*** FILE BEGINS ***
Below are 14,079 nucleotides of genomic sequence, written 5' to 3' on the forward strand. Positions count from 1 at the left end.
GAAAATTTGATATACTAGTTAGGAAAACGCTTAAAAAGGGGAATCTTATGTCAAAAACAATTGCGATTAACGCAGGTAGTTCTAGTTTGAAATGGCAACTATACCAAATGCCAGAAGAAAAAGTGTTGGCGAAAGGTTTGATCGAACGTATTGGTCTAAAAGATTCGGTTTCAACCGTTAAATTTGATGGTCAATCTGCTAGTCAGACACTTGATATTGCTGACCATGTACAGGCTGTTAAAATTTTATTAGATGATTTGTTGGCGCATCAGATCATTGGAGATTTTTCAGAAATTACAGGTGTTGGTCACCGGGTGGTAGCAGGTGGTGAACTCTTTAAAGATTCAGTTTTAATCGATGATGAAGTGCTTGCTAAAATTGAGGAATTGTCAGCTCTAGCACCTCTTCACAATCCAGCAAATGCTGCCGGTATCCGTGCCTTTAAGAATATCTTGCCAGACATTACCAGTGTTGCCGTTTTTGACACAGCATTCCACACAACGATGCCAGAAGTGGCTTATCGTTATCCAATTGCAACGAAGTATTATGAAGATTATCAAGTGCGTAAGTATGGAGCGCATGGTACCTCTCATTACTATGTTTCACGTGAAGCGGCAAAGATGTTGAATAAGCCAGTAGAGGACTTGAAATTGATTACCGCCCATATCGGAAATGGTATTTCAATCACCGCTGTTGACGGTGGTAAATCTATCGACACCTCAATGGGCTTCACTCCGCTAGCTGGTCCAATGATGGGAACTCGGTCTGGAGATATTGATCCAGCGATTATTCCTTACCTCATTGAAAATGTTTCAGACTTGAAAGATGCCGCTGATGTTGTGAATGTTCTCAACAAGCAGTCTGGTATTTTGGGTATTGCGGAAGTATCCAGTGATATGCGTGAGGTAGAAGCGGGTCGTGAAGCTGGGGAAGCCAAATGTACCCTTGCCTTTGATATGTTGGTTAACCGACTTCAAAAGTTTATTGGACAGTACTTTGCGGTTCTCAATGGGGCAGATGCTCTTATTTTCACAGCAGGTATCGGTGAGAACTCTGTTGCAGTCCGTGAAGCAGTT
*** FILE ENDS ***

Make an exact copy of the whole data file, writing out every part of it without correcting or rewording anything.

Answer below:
Below are 14,079 nucleotides of genomic sequence, written 5' to 3' on the forward strand. Positions count from 1 at the left end.
GAAAATTTGATATACTAGTTAGGAAAACGCTTAAAAAGGGGAATCTTATGTCAAAAACAATTGCGATTAACGCAGGTAGTTCTAGTTTGAAATGGCAACTATACCAAATGCCAGAAGAAAAAGTGTTGGCGAAAGGTTTGATCGAACGTATTGGTCTAAAAGATTCGGTTTCAACCGTTAAATTTGATGGTCAATCTGCTAGTCAGACACTTGATATTGCTGACCATGTACAGGCTGTTAAAATTTTATTAGATGATTTGTTGGCGCATCAGATCATTGGAGATTTTTCAGAAATTACAGGTGTTGGTCACCGGGTGGTAGCAGGTGGTGAACTCTTTAAAGATTCAGTTTTAATCGATGATGAAGTGCTTGCTAAAATTGAGGAATTGTCAGCTCTAGCACCTCTTCACAATCCAGCAAATGCTGCCGGTATCCGTGCCTTTAAGAATATCTTGCCAGACATTACCAGTGTTGCCGTTTTTGACACAGCATTCCACACAACGATGCCAGAAGTGGCTTATCGTTATCCAATTGCAACGAAGTATTATGAAGATTATCAAGTGCGTAAGTATGGAGCGCATGGTACCTCTCATTACTATGTTTCACGTGAAGCGGCAAAGATGTTGAATAAGCCAGTAGAGGACTTGAAATTGATTACCGCCCATATCGGAAATGGTATTTCAATCACCGCTGTTGACGGTGGTAAATCTATCGACACCTCAATGGGCTTCACTCCGCTAGCTGGTCCAATGATGGGAACTCGGTCTGGAGATATTGATCCAGCGATTATTCCTTACCTCATTGAAAATGTTTCAGACTTGAAAGATGCCGCTGATGTTGTGAATGTTCTCAACAAGCAGTCTGGTATTTTGGGTATTGCGGAAGTATCCAGTGATATGCGTGAGGTAGAAGCGGGTCGTGAAGCTGGGGAAGCCAAATGTACCCTTGCCTTTGATATGTTGGTTAACCGACTTCAAAAGTTTATTGGACAGTACTTTGCGGTTCTCAATGGGGCAGATGCTCTTATTTTCACAGCAGGTATCGGTGAGAACTCTGTTGCAGTCCGTGAAGCAGTT